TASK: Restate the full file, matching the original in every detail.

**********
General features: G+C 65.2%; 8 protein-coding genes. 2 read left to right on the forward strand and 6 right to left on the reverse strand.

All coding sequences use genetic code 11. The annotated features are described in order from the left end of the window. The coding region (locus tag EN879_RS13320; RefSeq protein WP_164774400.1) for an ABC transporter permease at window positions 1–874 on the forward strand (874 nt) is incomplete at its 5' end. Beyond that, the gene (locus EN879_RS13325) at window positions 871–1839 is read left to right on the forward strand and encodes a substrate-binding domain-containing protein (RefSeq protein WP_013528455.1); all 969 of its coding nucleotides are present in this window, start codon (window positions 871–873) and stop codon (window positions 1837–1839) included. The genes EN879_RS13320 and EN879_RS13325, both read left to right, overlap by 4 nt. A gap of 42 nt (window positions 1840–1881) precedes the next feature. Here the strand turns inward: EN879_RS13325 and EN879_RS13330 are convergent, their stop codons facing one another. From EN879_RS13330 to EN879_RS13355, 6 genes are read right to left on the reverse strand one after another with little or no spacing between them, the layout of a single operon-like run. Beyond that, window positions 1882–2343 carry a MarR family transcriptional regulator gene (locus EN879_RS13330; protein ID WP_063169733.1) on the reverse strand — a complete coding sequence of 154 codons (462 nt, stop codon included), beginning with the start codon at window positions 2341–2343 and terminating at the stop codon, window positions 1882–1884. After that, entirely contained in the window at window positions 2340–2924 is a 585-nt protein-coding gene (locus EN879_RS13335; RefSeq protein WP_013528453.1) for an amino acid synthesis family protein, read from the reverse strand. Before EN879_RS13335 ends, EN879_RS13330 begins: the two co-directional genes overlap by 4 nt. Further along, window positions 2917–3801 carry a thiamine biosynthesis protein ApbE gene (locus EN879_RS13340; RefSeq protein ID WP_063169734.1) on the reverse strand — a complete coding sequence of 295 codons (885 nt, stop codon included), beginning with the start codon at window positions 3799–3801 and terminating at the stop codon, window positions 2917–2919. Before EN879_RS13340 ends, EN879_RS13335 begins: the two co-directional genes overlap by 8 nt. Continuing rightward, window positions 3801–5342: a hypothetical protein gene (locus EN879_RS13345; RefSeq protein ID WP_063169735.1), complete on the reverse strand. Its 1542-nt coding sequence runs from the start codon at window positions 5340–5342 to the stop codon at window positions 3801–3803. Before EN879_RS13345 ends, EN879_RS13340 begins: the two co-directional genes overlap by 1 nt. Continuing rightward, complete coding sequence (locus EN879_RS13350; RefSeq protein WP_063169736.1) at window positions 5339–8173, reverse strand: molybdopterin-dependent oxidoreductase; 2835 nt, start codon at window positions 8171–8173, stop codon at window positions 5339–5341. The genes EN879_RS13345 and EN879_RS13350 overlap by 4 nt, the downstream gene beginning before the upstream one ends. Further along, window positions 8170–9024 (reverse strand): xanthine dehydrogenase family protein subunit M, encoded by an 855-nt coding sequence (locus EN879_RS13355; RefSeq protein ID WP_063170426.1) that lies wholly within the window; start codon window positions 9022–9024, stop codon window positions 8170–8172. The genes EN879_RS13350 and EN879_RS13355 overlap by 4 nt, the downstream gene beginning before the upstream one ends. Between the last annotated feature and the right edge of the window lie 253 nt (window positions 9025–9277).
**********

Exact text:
General features: G+C 65.2%; 8 protein-coding genes. 2 read left to right on the forward strand and 6 right to left on the reverse strand.

All coding sequences use genetic code 11. The annotated features are described in order from the left end of the window. The coding region (locus tag EN879_RS13320; RefSeq protein WP_164774400.1) for an ABC transporter permease at window positions 1–874 on the forward strand (874 nt) is incomplete at its 5' end. Beyond that, the gene (locus EN879_RS13325) at window positions 871–1839 is read left to right on the forward strand and encodes a substrate-binding domain-containing protein (RefSeq protein WP_013528455.1); all 969 of its coding nucleotides are present in this window, start codon (window positions 871–873) and stop codon (window positions 1837–1839) included. The genes EN879_RS13320 and EN879_RS13325, both read left to right, overlap by 4 nt. A gap of 42 nt (window positions 1840–1881) precedes the next feature. Here the strand turns inward: EN879_RS13325 and EN879_RS13330 are convergent, their stop codons facing one another. From EN879_RS13330 to EN879_RS13355, 6 genes are read right to left on the reverse strand one after another with little or no spacing between them, the layout of a single operon-like run. Beyond that, window positions 1882–2343 carry a MarR family transcriptional regulator gene (locus EN879_RS13330; protein ID WP_063169733.1) on the reverse strand — a complete coding sequence of 154 codons (462 nt, stop codon included), beginning with the start codon at window positions 2341–2343 and terminating at the stop codon, window positions 1882–1884. After that, entirely contained in the window at window positions 2340–2924 is a 585-nt protein-coding gene (locus EN879_RS13335; RefSeq protein WP_013528453.1) for an amino acid synthesis family protein, read from the reverse strand. Before EN879_RS13335 ends, EN879_RS13330 begins: the two co-directional genes overlap by 4 nt. Further along, window positions 2917–3801 carry a thiamine biosynthesis protein ApbE gene (locus EN879_RS13340; RefSeq protein ID WP_063169734.1) on the reverse strand — a complete coding sequence of 295 codons (885 nt, stop codon included), beginning with the start codon at window positions 3799–3801 and terminating at the stop codon, window positions 2917–2919. Before EN879_RS13340 ends, EN879_RS13335 begins: the two co-directional genes overlap by 8 nt. Continuing rightward, window positions 3801–5342: a hypothetical protein gene (locus EN879_RS13345; RefSeq protein ID WP_063169735.1), complete on the reverse strand. Its 1542-nt coding sequence runs from the start codon at window positions 5340–5342 to the stop codon at window positions 3801–3803. Before EN879_RS13345 ends, EN879_RS13340 begins: the two co-directional genes overlap by 1 nt. Continuing rightward, complete coding sequence (locus EN879_RS13350; RefSeq protein WP_063169736.1) at window positions 5339–8173, reverse strand: molybdopterin-dependent oxidoreductase; 2835 nt, start codon at window positions 8171–8173, stop codon at window positions 5339–5341. The genes EN879_RS13345 and EN879_RS13350 overlap by 4 nt, the downstream gene beginning before the upstream one ends. Further along, window positions 8170–9024 (reverse strand): xanthine dehydrogenase family protein subunit M, encoded by an 855-nt coding sequence (locus EN879_RS13355; RefSeq protein ID WP_063170426.1) that lies wholly within the window; start codon window positions 9022–9024, stop codon window positions 8170–8172. The genes EN879_RS13350 and EN879_RS13355 overlap by 4 nt, the downstream gene beginning before the upstream one ends. Between the last annotated feature and the right edge of the window lie 253 nt (window positions 9025–9277).